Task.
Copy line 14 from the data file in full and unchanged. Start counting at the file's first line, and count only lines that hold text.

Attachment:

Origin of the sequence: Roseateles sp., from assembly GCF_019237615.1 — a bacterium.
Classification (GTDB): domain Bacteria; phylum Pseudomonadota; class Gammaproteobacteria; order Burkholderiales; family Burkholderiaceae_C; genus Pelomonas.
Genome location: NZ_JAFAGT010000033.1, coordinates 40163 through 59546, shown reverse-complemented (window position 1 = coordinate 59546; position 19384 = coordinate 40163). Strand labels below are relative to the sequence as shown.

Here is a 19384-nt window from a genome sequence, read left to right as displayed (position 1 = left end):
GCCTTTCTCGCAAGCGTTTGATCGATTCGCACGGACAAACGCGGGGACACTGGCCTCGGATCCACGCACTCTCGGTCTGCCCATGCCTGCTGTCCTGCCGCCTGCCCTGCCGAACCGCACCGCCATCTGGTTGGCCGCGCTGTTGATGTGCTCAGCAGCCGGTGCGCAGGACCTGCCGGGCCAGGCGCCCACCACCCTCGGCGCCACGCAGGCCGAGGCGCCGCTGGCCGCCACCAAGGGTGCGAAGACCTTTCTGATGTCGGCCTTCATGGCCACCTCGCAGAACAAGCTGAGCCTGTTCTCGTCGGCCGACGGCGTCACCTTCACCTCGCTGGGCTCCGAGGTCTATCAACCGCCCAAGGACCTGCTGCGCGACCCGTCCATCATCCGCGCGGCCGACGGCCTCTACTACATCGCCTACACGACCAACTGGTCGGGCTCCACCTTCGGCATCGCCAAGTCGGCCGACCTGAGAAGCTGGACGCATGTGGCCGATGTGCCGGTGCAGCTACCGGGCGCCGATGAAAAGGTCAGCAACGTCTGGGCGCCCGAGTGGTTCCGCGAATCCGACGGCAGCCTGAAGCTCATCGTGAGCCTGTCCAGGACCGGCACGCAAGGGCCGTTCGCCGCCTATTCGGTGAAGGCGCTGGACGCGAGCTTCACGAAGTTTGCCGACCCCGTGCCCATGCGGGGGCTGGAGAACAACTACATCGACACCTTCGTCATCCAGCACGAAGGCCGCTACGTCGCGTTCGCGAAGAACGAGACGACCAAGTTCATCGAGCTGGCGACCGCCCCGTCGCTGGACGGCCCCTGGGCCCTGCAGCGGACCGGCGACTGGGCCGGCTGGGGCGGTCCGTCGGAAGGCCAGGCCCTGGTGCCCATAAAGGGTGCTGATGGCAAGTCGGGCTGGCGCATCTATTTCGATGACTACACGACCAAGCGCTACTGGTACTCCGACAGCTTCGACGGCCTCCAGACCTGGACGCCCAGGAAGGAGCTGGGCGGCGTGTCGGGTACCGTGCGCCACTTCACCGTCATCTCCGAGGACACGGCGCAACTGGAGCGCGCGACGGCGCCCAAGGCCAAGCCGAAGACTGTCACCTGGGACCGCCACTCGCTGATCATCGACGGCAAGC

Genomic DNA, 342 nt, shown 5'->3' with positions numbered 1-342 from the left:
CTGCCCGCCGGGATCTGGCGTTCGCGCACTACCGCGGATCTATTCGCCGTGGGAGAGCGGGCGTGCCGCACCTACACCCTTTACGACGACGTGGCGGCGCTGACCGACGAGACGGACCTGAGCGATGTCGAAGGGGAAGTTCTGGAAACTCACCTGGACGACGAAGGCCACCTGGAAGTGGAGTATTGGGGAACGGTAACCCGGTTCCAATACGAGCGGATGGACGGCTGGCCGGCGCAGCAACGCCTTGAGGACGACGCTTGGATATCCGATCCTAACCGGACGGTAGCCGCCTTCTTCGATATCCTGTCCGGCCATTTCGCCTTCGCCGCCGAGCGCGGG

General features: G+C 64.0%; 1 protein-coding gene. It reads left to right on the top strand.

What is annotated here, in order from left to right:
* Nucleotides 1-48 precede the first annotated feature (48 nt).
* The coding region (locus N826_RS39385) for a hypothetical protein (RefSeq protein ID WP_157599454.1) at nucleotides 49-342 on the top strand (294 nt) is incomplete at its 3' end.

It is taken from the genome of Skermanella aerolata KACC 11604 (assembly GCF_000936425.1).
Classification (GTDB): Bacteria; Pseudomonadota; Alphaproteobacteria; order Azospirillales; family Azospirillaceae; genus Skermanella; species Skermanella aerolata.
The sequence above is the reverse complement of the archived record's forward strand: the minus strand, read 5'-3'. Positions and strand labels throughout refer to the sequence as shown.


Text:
The sequence above is the reverse complement of the archived record's forward strand: the minus strand, read 5'-3'. Positions and strand labels throughout refer to the sequence as shown.